Friday, June 21, 2002

Merit, Grace, and the Reformation

The question of merit and grace is an important one. Catholics and Protestants have very different views of the roles of merit and grace, and these differences, still as relevant today as in the 16th century, are the primary reasons for the Reformation.

That, in and of itself, is important. It is often overlooked that the Reformation occurred because of profound theological differences. To be sure, there was the question of corruption in the church, but many Catholics acknowledged that as well. Corruption can be dealt with internally; irreconcilable theological differences lead to schism.

The Reformation did not occur because of indulgences, and it did not occur (as sometimes taught in Catholic schools) because Luther was making a land grab.

As for grace and merit, they are essentially opposites. The definition of grace is unmerited favor. God gives us grace not because we earned it (then it wouldn’t be grace) but because Christ died for our sins. In some mysterious way Christ’s death was necessary in order for God to show favor, in the form of salvation, upon whomever He chooses. It is as if Christ’s merit for living a sinless life and dying sacrificially (with the burden of our sins) is credited in the form of grace to unworthy sinners.

Grace can be thought of by the acrostic GRACE: God’s Reward At Christ’s Expense.

Merit, on the other hand, is something you earn.

Merit-less Salvation

Evangelicals agree with the reformers that we do nothing to merit salvation. The only thing we contribute is our sin. Salvation is a gift of grace.

Protestants may differ on whether the gift can be rejected, and whether or not the recipient plays any active role in accepting the gift, but all will agree that the offer was made without regard to merit.

Catholicism and Merit

In what I am writing here I am trying to be honest about Catholicism. (I was once a Catholic). I welcome correction.

Catholics speak of three types of merit, each of which plays a role in salvation:

  1. Condign Merit. This is merit attributed to our works for which God is obligated to give reward. This is like paying a laborer his due wages.

  2. Congruous Merit. This is merit that is “reasonable”, but not obligated. In secular terms, it is something like a waitress’ tip. It is attained through works and penance.

  3. Supererogatory Merit. This is the stuff of saints. It is their “excess” merit and it is deposited in a treasury of supererogatory merits. It can then be drawn upon to free people from purgatory. Attaining supererogatory merit is also possible for a priest living a life of celibacy in devotion to Christ. A layman can accrue supererogatory merit through regular church attendance and constant attention to the sacraments. Mary is thought to have contributed enormous excess merit into the treasury.

Protestants reject the efficacy of all three types of human merit. For a Protestant, everything is by grace, which is to say by Christ's merit. The offer of salvation is by grace. The faith with which we believe is by grace. Good works are set aside for us by grace. It is all grace.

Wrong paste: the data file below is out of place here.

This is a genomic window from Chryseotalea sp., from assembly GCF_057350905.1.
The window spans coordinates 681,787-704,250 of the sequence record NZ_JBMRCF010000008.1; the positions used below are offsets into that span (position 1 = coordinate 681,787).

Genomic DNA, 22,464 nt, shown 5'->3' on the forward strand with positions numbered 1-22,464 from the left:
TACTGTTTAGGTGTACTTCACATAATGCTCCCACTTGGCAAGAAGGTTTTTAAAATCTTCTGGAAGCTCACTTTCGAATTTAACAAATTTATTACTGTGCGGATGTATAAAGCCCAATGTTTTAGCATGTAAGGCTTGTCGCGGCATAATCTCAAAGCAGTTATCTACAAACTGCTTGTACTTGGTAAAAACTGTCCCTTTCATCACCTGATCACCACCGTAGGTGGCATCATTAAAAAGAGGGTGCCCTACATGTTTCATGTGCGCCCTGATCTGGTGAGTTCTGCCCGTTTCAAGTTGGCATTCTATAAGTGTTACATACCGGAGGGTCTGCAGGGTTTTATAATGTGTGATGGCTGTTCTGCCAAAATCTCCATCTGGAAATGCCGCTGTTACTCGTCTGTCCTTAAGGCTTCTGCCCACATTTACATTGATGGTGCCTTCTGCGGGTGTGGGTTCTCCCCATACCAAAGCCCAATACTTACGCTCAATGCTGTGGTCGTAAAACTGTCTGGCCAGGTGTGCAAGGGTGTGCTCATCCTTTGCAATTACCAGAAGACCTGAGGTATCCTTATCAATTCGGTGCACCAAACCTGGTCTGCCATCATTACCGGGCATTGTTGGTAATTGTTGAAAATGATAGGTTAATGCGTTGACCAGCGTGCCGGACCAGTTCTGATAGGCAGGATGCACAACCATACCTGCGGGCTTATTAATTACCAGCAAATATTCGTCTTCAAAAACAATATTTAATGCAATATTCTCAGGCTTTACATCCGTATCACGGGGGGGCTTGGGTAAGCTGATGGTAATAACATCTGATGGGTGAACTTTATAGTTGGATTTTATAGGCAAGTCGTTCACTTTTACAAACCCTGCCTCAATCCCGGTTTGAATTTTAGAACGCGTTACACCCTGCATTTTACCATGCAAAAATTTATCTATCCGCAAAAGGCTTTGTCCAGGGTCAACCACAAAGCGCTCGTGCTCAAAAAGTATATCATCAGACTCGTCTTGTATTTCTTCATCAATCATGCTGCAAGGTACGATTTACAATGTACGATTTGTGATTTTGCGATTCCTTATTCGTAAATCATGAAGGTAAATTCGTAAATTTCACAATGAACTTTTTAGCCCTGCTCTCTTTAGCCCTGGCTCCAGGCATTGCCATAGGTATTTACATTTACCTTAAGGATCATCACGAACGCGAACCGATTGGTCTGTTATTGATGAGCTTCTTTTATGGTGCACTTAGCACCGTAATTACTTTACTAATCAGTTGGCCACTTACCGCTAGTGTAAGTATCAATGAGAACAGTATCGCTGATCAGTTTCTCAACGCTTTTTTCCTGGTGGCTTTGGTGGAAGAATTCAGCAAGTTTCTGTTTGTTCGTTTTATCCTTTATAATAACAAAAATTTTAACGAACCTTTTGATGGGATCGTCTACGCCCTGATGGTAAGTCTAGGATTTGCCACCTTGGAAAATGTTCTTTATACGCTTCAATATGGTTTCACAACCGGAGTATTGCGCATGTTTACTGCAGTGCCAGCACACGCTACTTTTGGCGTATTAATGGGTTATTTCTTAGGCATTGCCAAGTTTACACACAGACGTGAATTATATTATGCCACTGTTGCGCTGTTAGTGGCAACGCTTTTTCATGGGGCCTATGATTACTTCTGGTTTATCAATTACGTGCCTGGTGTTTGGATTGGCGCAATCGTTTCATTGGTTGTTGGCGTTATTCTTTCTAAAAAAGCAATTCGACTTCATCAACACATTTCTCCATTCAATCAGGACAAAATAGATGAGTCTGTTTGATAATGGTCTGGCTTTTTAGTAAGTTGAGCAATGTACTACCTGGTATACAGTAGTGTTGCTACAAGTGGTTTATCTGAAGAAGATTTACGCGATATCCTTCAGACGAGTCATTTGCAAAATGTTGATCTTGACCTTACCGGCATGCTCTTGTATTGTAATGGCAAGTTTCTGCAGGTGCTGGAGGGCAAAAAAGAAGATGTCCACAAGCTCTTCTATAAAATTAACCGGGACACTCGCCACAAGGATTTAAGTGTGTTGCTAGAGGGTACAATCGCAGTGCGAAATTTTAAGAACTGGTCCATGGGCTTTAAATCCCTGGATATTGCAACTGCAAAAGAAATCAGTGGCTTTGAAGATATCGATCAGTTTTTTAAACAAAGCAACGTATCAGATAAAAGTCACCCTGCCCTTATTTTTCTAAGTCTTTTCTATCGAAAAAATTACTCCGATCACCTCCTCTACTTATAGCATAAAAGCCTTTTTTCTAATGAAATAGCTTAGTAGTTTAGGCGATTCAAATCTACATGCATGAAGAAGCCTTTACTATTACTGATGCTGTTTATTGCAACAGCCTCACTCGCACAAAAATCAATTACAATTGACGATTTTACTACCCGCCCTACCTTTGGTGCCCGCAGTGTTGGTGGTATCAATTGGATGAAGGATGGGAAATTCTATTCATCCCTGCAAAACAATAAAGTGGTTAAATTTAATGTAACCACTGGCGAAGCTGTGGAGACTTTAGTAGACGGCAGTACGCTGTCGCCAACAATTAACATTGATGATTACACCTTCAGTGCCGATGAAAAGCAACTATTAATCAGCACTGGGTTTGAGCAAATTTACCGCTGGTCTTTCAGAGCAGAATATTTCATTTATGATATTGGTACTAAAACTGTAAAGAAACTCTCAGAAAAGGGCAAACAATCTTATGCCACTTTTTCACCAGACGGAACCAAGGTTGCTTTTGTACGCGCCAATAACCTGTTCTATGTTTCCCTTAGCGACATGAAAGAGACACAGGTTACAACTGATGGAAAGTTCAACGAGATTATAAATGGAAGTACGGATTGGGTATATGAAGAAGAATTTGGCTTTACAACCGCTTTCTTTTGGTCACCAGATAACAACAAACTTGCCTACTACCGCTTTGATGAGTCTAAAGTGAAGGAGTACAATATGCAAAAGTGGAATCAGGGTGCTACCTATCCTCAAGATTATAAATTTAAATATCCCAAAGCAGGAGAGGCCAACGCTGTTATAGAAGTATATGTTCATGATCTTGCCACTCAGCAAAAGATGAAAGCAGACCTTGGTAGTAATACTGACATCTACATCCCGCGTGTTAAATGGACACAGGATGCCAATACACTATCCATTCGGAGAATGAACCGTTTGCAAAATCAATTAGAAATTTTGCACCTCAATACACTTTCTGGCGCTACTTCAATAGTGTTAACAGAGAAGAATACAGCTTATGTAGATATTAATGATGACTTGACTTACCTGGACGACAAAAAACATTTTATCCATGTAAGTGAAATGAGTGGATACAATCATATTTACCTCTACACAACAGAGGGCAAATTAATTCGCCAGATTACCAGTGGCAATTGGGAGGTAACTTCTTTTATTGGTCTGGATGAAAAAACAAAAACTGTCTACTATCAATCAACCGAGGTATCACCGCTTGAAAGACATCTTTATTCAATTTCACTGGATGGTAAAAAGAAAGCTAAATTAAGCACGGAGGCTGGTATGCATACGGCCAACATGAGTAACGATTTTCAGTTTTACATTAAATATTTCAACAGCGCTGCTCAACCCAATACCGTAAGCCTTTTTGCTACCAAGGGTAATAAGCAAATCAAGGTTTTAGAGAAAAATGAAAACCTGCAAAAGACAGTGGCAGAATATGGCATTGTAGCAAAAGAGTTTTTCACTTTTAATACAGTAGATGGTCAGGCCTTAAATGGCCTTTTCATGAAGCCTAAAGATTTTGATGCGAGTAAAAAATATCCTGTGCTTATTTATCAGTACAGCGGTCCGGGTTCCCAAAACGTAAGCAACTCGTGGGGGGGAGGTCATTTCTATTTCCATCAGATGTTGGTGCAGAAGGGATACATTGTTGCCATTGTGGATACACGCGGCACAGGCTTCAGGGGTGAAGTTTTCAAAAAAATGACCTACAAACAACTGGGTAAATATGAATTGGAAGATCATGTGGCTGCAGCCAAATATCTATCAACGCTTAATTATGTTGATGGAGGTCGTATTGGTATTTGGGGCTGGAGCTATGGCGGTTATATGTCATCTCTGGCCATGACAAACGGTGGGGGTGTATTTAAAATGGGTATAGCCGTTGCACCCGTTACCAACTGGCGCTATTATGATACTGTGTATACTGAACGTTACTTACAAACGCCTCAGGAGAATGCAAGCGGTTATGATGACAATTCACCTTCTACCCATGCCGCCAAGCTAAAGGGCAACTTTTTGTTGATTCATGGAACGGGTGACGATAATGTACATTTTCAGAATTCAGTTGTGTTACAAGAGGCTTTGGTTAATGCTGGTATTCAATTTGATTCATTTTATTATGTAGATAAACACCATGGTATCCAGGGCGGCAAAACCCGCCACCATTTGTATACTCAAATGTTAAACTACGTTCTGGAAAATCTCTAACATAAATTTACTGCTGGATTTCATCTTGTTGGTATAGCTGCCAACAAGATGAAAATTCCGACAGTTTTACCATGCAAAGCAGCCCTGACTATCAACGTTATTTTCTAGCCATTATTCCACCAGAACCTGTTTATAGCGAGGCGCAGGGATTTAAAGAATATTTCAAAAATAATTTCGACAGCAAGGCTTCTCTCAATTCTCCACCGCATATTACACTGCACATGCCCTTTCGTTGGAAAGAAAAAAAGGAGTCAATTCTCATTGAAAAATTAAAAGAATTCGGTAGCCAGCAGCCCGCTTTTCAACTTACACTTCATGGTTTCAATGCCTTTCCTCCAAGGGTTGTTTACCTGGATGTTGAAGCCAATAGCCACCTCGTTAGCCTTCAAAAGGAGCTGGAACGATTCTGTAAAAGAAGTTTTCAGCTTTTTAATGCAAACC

Let’s look at some scripture.
"So you too, when you do all the things which are commanded you, say, 'We are unworthy slaves; we have done only that which we ought to have done.'" (Luke 17:10, NASB)
We do not earn merit for doing our duty, which is to be obedient to the things God has commanded. (Lesson for parents: don’t pay your children to do their chores.)

For by grace you have been saved through faith; and that not of yourselves, it is the gift of God; not as a result of works, so that no one may boast. (Eph. 2:8-9, NASB)
I have no meaningful words to add to the plain reading of these two beautiful and critical verses.

For those whom He foreknew, He also predestined to become conformed to the image of His Son, so that He would be the firstborn among many brethren; and these whom He predestined, He also called; and these whom He called, He also justified; and these whom He justified, He also glorified. What then shall we say to these things? If God is for us, who is against us? (Rom. 8:29:31), NASB)
For Protestants, this passage in Romans may be the pièce de résistance (or, more appropriately, the coup de grâce). This is the complete path from the foundations of time until glorification and it is all about what God did: He foreknew. He predestined. He called. He justified. He glorified. There is nothing in here about the contribution of man.

How serious is this?

It is serious enough the Rome believed that Protestants, with their view of salvation, are preaching a different gospel. This is a very serious accusation, as the Apostle Paul wrote:
But even if we, or an angel from heaven, should preach to you a gospel contrary to what we have preached to you, he is to be accursed! (Gal. 1:8, NASB)

To its credit, Rome then did what the church should do in that situation; it placed its anathema on the reformers (at the Council of Trent 1545-1563). The curse on those who follow the Gospel as taught by the reformers has never been lifted by Rome.

As I said, the Reformation was about serious theological differences, not about politics.

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